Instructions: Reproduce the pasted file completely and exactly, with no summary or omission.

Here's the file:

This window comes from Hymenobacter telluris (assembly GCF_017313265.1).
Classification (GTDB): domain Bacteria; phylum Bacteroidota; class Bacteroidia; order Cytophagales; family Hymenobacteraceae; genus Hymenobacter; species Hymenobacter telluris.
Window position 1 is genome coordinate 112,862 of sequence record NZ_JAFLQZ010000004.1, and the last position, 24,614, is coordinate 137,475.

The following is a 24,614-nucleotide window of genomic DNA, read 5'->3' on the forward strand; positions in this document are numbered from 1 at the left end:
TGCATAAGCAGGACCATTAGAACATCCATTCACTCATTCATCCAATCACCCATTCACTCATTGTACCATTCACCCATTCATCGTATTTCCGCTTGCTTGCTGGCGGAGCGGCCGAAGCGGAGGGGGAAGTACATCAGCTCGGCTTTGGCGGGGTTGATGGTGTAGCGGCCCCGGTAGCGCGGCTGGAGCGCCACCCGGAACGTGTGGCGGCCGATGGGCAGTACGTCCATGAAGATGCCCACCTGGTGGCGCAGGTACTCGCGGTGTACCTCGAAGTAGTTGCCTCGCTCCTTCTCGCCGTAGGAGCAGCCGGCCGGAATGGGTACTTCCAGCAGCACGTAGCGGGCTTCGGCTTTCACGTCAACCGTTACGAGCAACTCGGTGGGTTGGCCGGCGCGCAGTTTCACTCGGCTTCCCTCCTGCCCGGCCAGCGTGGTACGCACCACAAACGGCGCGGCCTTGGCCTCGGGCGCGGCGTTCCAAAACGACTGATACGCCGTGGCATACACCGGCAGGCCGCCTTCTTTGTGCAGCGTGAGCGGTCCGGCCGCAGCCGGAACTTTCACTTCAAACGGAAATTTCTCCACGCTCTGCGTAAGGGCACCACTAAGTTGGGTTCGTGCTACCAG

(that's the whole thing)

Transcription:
This window comes from Hymenobacter telluris (assembly GCF_017313265.1).
Classification (GTDB): domain Bacteria; phylum Bacteroidota; class Bacteroidia; order Cytophagales; family Hymenobacteraceae; genus Hymenobacter; species Hymenobacter telluris.
Window position 1 is genome coordinate 112,862 of sequence record NZ_JAFLQZ010000004.1, and the last position, 24,614, is coordinate 137,475.

The following is a 24,614-nucleotide window of genomic DNA, read 5'->3' on the forward strand; positions in this document are numbered from 1 at the left end:
TGCATAAGCAGGACCATTAGAACATCCATTCACTCATTCATCCAATCACCCATTCACTCATTGTACCATTCACCCATTCATCGTATTTCCGCTTGCTTGCTGGCGGAGCGGCCGAAGCGGAGGGGGAAGTACATCAGCTCGGCTTTGGCGGGGTTGATGGTGTAGCGGCCCCGGTAGCGCGGCTGGAGCGCCACCCGGAACGTGTGGCGGCCGATGGGCAGTACGTCCATGAAGATGCCCACCTGGTGGCGCAGGTACTCGCGGTGTACCTCGAAGTAGTTGCCTCGCTCCTTCTCGCCGTAGGAGCAGCCGGCCGGAATGGGTACTTCCAGCAGCACGTAGCGGGCTTCGGCTTTCACGTCAACCGTTACGAGCAACTCGGTGGGTTGGCCGGCGCGCAGTTTCACTCGGCTTCCCTCCTGCCCGGCCAGCGTGGTACGCACCACAAACGGCGCGGCCTTGGCCTCGGGCGCGGCGTTCCAAAACGACTGATACGCCGTGGCATACACCGGCAGGCCGCCTTCTTTGTGCAGCGTGAGCGGTCCGGCCGCAGCCGGAACTTTCACTTCAAACGGAAATTTCTCCACGCTCTGCGTAAGGGCACCACTAAGTTGGGTTCGTGCTACCAG